Turfway Park’s decision hinges largely on estimating the likelihood of the Commonwealth of Kentucky legalizing slots soon enough to have them in place by the time the Horseshoe Casino Cincinnati and the River Downs racino are operational, or at least shortly thereafter. With the governor’s election in full swing in Kentucky, the slots issue won’t be meaningfully addressed by the legislature at least until after the election in November 2011, if then.

Turfway Park’s options come down to choosing the least-worst decision. Readers can draw their own conclusions regarding the likely outcome. (Turfway Park has some “out-of-the-box” possibilities, but discussing them is beyond the scope of this analysis.)

Why a state governor and/or a legislator would stand by while the state’s flagship industry slips away and jobs and tax revenues atrophy is a question that is easy to answer:  The individual is playing to his or her base rather than placing the economic well-being of the state first.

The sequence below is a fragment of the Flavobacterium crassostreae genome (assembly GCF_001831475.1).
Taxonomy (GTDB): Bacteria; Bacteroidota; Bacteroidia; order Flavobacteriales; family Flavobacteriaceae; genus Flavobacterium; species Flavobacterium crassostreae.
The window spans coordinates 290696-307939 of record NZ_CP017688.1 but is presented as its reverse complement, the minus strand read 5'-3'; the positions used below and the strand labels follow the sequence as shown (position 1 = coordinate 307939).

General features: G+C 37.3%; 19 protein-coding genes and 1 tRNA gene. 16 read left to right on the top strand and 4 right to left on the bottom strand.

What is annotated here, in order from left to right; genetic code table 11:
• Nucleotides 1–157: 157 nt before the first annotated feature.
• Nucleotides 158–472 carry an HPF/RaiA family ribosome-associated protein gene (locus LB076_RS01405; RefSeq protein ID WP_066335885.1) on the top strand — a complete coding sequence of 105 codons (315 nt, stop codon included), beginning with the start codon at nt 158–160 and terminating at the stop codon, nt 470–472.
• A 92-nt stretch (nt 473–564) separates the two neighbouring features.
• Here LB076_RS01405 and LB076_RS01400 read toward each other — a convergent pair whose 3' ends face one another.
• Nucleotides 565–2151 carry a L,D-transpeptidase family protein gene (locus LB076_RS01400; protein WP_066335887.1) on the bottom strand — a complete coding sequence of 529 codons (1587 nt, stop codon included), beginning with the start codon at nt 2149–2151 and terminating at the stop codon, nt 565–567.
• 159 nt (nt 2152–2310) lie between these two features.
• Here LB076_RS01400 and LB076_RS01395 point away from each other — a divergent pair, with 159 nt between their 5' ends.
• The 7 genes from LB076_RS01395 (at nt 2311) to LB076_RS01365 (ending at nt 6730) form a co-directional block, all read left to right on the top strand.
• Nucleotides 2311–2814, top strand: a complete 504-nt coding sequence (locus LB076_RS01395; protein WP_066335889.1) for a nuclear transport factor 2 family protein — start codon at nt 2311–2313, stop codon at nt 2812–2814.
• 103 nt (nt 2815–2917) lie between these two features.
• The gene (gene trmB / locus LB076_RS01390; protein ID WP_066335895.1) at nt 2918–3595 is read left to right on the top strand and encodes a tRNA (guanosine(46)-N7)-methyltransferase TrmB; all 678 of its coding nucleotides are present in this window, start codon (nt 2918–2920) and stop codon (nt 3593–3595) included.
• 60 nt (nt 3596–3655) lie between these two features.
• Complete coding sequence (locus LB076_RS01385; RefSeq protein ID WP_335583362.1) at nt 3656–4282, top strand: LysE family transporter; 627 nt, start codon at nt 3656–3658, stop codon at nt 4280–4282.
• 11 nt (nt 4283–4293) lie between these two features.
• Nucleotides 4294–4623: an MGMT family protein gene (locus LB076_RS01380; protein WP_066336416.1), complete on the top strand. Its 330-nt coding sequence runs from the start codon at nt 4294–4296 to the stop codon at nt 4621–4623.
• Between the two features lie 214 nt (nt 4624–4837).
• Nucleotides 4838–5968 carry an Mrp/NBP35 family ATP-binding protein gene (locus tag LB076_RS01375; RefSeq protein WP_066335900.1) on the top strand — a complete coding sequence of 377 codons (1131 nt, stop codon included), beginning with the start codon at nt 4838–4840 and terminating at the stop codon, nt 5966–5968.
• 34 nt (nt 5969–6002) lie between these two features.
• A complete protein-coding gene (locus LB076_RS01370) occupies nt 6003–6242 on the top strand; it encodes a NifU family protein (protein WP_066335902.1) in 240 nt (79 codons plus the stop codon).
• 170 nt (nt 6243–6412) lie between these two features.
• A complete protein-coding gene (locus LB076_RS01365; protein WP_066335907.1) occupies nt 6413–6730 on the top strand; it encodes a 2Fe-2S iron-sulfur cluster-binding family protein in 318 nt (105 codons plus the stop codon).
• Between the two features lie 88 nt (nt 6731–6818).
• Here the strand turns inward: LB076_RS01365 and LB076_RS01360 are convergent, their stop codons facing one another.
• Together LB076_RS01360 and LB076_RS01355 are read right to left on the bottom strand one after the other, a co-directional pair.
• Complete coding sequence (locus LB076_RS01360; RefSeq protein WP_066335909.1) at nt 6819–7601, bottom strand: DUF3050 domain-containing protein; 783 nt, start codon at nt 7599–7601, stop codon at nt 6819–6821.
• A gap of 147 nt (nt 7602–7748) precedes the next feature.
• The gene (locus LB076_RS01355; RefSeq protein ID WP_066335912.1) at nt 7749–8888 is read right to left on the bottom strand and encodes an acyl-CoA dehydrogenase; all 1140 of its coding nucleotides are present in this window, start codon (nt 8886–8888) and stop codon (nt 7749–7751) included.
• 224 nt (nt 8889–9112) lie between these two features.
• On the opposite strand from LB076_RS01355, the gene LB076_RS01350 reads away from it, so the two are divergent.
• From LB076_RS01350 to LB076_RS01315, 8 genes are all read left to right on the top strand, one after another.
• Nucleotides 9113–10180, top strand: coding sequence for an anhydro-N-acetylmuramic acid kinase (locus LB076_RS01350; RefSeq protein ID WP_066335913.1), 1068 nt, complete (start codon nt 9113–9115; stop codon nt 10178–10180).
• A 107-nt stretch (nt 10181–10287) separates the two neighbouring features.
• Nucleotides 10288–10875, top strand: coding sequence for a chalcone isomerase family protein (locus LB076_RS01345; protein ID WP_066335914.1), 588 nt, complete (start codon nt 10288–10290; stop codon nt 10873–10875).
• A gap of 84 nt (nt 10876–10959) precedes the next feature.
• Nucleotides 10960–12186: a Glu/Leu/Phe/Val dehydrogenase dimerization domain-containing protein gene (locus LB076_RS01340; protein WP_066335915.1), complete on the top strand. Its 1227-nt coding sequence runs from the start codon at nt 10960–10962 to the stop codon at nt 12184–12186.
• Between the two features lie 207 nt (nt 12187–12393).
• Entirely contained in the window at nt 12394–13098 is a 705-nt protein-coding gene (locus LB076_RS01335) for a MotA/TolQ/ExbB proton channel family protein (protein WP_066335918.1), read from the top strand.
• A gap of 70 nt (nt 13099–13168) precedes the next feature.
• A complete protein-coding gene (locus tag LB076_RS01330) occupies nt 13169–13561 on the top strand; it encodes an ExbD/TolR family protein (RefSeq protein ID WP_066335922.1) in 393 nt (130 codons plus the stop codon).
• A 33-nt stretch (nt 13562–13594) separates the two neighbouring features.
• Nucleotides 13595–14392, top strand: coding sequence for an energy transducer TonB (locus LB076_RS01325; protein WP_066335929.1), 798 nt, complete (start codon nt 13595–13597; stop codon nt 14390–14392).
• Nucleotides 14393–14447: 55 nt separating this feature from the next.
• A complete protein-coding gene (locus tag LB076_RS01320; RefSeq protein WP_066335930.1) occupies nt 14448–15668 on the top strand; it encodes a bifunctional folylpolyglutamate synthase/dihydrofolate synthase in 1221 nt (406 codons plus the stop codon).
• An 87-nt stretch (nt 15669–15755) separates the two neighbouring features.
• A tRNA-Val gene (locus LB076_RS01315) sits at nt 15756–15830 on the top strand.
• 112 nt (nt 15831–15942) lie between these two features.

Copyright © 2011 Horse Racing Business


If you would appreciate an historic house decorated with rare antiques and having a Thoroughbred racing theme, then the Long Branch mansion in Millwood, Virginia, is for you. It is located on 400 acres in the scenic Shenandoah Valley at the foot of the Blue Ridge Mountains in Virginia Hunt Country about sixty miles from Washington, DC. I went there over this past weekend.

A young George Washington helped to survey the property on which Long Branch was built around 1811. The property was owned by famous men of their time—Lord Culpeper, Lord Fairfax, and Robert “King” Carter. Robert Burwell Carter built the Long Branch mansion with the assistance of the famous Benjamin Henry Latrobe, who was an architect on the U. S. Capitol. The house survived the U. S. Civil War and was owned down through the years by Mr. Carter’s descendants. The estate also had a number of other owners, including Abram Hewitt, an industrialist, philanthropist, congressman, and mayor of New York City.